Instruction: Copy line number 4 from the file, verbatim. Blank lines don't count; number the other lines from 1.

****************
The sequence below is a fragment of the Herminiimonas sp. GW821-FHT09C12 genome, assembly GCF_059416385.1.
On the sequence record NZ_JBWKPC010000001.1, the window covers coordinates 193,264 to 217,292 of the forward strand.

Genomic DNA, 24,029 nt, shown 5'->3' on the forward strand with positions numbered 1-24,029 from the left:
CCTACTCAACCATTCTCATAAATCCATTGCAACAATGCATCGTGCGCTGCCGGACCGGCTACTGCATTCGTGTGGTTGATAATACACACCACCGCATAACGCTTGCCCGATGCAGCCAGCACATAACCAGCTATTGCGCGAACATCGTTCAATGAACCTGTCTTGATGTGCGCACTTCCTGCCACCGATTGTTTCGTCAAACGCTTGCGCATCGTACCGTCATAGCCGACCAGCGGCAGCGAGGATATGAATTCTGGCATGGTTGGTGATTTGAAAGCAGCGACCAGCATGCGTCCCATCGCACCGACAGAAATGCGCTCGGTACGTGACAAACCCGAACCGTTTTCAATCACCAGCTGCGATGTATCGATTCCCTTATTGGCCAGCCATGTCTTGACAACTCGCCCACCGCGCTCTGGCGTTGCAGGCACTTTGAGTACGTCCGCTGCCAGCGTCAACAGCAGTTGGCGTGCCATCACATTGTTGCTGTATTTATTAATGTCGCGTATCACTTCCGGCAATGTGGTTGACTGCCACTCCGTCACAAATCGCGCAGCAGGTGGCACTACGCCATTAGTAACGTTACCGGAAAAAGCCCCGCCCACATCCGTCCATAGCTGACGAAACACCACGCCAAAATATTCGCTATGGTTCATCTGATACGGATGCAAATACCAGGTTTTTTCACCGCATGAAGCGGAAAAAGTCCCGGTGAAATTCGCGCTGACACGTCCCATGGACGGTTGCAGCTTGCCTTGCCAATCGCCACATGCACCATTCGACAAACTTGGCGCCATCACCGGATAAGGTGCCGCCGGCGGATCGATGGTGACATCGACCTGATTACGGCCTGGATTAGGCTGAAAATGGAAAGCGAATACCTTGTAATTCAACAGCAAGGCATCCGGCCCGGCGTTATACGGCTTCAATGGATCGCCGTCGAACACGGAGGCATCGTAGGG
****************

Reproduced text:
CCTACTCAACCATTCTCATAAATCCATTGCAACAATGCATCGTGCGCTGCCGGACCGGCTACTGCATTCGTGTGGTTGATAATACACACCACCGCATAACGCTTGCCCGATGCAGCCAGCACATAACCAGCTATTGCGCGAACATCGTTCAATGAACCTGTCTTGATGTGCGCACTTCCTGCCACCGATTGTTTCGTCAAACGCTTGCGCATCGTACCGTCATAGCCGACCAGCGGCAGCGAGGATATGAATTCTGGCATGGTTGGTGATTTGAAAGCAGCGACCAGCATGCGTCCCATCGCACCGACAGAAATGCGCTCGGTACGTGACAAACCCGAACCGTTTTCAATCACCAGCTGCGATGTATCGATTCCCTTATTGGCCAGCCATGTCTTGACAACTCGCCCACCGCGCTCTGGCGTTGCAGGCACTTTGAGTACGTCCGCTGCCAGCGTCAACAGCAGTTGGCGTGCCATCACATTGTTGCTGTATTTATTAATGTCGCGTATCACTTCCGGCAATGTGGTTGACTGCCACTCCGTCACAAATCGCGCAGCAGGTGGCACTACGCCATTAGTAACGTTACCGGAAAAAGCCCCGCCCACATCCGTCCATAGCTGACGAAACACCACGCCAAAATATTCGCTATGGTTCATCTGATACGGATGCAAATACCAGGTTTTTTCACCGCATGAAGCGGAAAAAGTCCCGGTGAAATTCGCGCTGACACGTCCCATGGACGGTTGCAGCTTGCCTTGCCAATCGCCACATGCACCATTCGACAAACTTGGCGCCATCACCGGATAAGGTGCCGCCGGCGGATCGATGGTGACATCGACCTGATTACGGCCTGGATTAGGCTGAAAATGGAAAGCGAATACCTTGTAATTCAACAGCAAGGCATCCGGCCCGGCGTTATACGGCTTCAATGGATCGCCGTCGAACACGGAGGCATCGTAGGG